HARRIS: Wow. A historic match up ahead for November. Let's talk about what Barack Obama's campaign means with one of his supporters, civil rights pioneer, the Reverend Dr. Joseph Lowery, is now chairman of the Coalition for the People's Agenda, promoting education and accountability in politics. That was quite a night last night. Just your overall general impressions of the young man last night? As you refer to him -- the young man.

REV. JOSEPH LOWERY, COALITION FOR THE PEOPLE'S AGENDA: Barack I think summed it up on that clip. "This is our moment," America. While I have a very personal and emotional feeling about it, it was the nation's moment. And I have never been so proud of America as to finally realize that it's happening, that a major political party in this country has offered both a woman and an African-American as a choice for the nominee for the presidency. It is America's moment. It doesn't mean the end off all racial disparities, but it does mean the beginning of a new era of opportunities in race relations, to let justice roll down like waters, and be the family that the creator wants us to be.

HARRIS: I want to take you back to 2006. Our Don Lemon caught up with you at, what, that must have been your 37th birthday party, and he asked you about Barack Obama. Let's listen in.

(BEGIN VIDEO CLIP) DON LEMON, CNN ANCHOR: What do you think of Barack Obama?

LOWERY: Don't know him very well. I'm impressed with his intelligence. I haven't seen him grab any tough issues yet, but I think he has a bright future.

LEMON: Do you think he's ready?

LOWERY: For what?

LEMON: To be the president?

LOWERY: Well, he's more ready than George W. Bush was.

(END VIDEO CLIP)

HARRIS: OK, there you go -- there you go delivering the blow with the velvet glove, I suppose. Doc, let me ask you, you weren't sure about him initially. But what changed your mind? Because you were one of the earliest to say he is my guy.

LOWERY: Well, the same that changed the mind of voters across this country when he came on the scene. When they get to know him, they see in him the things that our young people saw long before you older people began to peep into his intelligence, into his commitment, into his psyche, into his soul. To get to know him is to see a young man who I believe has been called, and I know preachers...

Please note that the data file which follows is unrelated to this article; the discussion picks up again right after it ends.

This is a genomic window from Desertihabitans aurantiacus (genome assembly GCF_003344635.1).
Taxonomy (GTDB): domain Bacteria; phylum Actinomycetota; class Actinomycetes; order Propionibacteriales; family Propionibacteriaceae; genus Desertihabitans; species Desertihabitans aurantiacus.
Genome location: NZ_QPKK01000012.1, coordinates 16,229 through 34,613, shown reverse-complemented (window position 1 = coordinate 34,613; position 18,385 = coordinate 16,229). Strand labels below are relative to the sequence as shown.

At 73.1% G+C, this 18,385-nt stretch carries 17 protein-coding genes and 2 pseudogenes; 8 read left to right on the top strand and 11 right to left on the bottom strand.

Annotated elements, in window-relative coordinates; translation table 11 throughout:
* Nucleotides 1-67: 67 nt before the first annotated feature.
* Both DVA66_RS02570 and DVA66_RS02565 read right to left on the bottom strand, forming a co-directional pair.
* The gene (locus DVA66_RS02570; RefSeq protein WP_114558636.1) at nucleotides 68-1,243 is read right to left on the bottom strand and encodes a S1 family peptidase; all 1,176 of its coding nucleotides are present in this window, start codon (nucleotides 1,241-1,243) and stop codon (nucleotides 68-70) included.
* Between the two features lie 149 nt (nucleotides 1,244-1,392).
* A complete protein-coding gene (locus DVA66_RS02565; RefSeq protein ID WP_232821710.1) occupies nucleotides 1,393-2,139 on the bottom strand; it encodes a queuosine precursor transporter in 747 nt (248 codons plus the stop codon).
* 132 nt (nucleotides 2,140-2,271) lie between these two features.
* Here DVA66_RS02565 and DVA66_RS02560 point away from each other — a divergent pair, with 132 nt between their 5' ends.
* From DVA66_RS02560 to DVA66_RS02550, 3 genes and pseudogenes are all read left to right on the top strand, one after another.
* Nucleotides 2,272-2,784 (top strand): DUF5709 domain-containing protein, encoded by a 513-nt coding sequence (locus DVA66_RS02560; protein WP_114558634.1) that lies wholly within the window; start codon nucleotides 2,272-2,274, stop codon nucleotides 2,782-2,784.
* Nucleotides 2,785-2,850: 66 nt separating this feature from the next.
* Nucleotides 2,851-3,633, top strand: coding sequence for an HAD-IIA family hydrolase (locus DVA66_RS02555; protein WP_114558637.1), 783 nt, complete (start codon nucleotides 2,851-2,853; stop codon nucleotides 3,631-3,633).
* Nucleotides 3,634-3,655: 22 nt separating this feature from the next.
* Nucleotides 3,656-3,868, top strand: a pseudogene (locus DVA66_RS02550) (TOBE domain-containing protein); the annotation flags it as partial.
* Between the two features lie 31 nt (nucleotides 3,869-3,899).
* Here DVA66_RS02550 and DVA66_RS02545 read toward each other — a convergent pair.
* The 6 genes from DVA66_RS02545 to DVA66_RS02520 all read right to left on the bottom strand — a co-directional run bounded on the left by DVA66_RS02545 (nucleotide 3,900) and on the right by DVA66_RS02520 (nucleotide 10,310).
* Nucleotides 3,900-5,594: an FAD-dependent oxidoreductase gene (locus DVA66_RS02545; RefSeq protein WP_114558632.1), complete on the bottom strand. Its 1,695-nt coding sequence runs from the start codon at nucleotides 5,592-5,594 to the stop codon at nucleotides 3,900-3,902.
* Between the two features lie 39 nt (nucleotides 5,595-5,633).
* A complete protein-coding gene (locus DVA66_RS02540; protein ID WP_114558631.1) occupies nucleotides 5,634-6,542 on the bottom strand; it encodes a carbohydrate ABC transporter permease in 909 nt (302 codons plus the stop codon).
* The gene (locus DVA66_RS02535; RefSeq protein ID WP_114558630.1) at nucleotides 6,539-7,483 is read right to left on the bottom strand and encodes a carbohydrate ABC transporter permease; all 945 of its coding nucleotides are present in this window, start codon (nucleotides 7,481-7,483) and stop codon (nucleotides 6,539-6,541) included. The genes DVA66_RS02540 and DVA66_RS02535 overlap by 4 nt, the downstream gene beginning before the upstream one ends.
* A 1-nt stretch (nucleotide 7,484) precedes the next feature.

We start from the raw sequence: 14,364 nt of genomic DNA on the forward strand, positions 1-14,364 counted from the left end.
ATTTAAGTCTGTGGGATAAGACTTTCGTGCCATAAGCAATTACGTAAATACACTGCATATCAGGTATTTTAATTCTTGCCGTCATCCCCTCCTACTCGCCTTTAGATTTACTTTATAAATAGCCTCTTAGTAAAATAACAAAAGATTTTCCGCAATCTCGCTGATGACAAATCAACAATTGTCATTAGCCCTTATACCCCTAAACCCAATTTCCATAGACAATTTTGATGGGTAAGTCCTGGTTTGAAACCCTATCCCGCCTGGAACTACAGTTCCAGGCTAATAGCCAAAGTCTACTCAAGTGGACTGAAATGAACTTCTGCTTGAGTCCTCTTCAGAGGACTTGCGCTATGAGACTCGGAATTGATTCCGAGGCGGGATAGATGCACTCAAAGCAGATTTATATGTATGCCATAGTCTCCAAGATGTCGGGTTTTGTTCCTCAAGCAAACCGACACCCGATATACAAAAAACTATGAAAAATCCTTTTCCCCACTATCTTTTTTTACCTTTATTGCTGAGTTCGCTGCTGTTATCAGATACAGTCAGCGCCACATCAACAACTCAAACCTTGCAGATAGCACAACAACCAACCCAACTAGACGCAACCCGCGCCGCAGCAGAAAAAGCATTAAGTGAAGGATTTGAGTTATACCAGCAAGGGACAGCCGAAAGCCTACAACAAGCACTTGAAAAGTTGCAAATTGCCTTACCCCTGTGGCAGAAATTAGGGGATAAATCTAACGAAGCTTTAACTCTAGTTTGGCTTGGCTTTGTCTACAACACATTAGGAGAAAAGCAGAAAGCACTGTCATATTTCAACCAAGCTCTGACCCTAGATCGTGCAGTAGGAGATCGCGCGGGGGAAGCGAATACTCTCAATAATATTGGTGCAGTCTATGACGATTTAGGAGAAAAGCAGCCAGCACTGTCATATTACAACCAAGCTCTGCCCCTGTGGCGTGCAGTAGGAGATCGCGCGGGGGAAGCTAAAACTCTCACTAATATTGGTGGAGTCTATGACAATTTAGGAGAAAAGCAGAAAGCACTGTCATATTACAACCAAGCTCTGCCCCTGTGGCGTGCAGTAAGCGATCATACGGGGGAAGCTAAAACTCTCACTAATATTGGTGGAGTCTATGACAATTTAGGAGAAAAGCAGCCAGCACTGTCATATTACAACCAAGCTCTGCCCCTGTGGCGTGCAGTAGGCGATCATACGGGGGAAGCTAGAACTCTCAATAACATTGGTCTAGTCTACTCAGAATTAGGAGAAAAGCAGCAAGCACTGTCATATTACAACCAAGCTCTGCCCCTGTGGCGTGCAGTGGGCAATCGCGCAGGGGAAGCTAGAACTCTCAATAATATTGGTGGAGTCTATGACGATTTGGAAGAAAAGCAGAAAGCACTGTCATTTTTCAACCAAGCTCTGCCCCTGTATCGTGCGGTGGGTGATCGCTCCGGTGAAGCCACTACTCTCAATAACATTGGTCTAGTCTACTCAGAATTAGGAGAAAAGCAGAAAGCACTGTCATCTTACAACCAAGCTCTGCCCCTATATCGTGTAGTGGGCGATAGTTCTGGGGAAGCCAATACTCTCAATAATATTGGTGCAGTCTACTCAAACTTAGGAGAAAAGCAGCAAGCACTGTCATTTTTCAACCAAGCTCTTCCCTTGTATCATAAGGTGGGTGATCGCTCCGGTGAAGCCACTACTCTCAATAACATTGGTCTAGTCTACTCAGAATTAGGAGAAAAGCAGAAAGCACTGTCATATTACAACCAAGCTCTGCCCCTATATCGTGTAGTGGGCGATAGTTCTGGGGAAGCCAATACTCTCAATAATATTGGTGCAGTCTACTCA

HARRIS: Hang on now. Really?

LOWERY: I think he has been called. I don't think there's any other explanation for his ability to go in to South Carolina, and North Carolina, and Georgia and Alabama. And I spoke in his stead in Mississippi at the Democratic Party dinner, and watched Mississippi white people stand up and cheer for an African-American for president of the United States. There has to be some divine intent for this to happen. I'm proud of America.

HARRIS: There is Joe Lowery trying to raise Barack Obama up to some level where he is anointed, touched by God himself. Come on, don't do that. Don't put that on him.

LOWERY: Those are your words. I said there was divine intent in the whole scenario, that I think God does move in the affairs of men, and God does call men and women forth to be his spokespersons at different times in history.

I think America's moment is now with Barack Obama at the leadership, the helm of the leadership. It's a new era for opportunity for race relations.

HARRIS: All right. One more question for you. From your friend, the Reverend Dr. Martin Luther King Jr., to last night, from "I Have a Dream" to "yes, we can" last night, "this is our time," for you personally as a pioneer at the forefront of so much of the civil rights movement, what does this mean for you personally? LOWERY: Well, I probably can tell you better when I wake up, and I will come to realize reality is the name of this game.

But 45 years ago, August 28th, when the Democratic Party will name him officially as the ballot carrier for the election in 2008, it will be 45 years since the march on Washington. And when Martin gave the "I Have a Dream" speech and when we were petitioning the president of the United States -- we weren't even sure he was listening -- to this moment when this man is on the threshold of becoming the president of the United States, it's a marvelous transition, and America has been blessed by the touch of the divine, to move towards the day of justice when justice rolls down like waters, and I hope that it means we are coming together now as a family, so that we can all stand together and say, black will not have to get back, brown can stick around, yellow will be mellow, the red man can get ahead, man, and white folks will see the light, folks. That's the day that's coming.

HARRIS: Always great to talk to you.

The Reverend Dr. Joseph Lowery. Thanks for your time, as always. And your perspective.

LOWERY: Thank you for having me. Thank you.

HARRIS: My pleasure.

COLLINS: The next step for Hillary Clinton, is there really a future as the No. 2? We'll talk with senior political analyst, David Gergen, after this.

(COMMERCIAL BREAK)

COLLINS: Quickly want to take you directly to Baton Rouge, Louisiana, where the presumptive Republican nominee for president is speaking.

Let's go ahead and listen in to Senator John McCain.

SEN. JOHN MCCAIN (R), PRESIDENTIAL CANDIDATE: ... the more we hear the better off we are.

(APPLAUSE)

And I'd like to begin by extending my congratulations to both of the candidates for the nomination of the Democratic Party for president of the United States. And I'd like to congratulate Senator Hillary Clinton, on the hard-fought campaign that she waged, for the hard work she did throughout this campaign. And I know that as a father of three daughters, that Senator Clinton has inspired women all over America to believe that they can achieve the highest office of this nation. And so I congratulate her on her campaign.

I congratulate Senator Obama, on his success for his spirited campaign that he ran and the inspiration that he has provided to many Americans. And along those lines, my friends, I sent this morning because of my belief and the spirit of town hall meetings, and the participation of people in the Democratic process and probably what can be viewed by many as the most important election that we have had in a long, long time. With perhaps the greatest differences between the two candidates.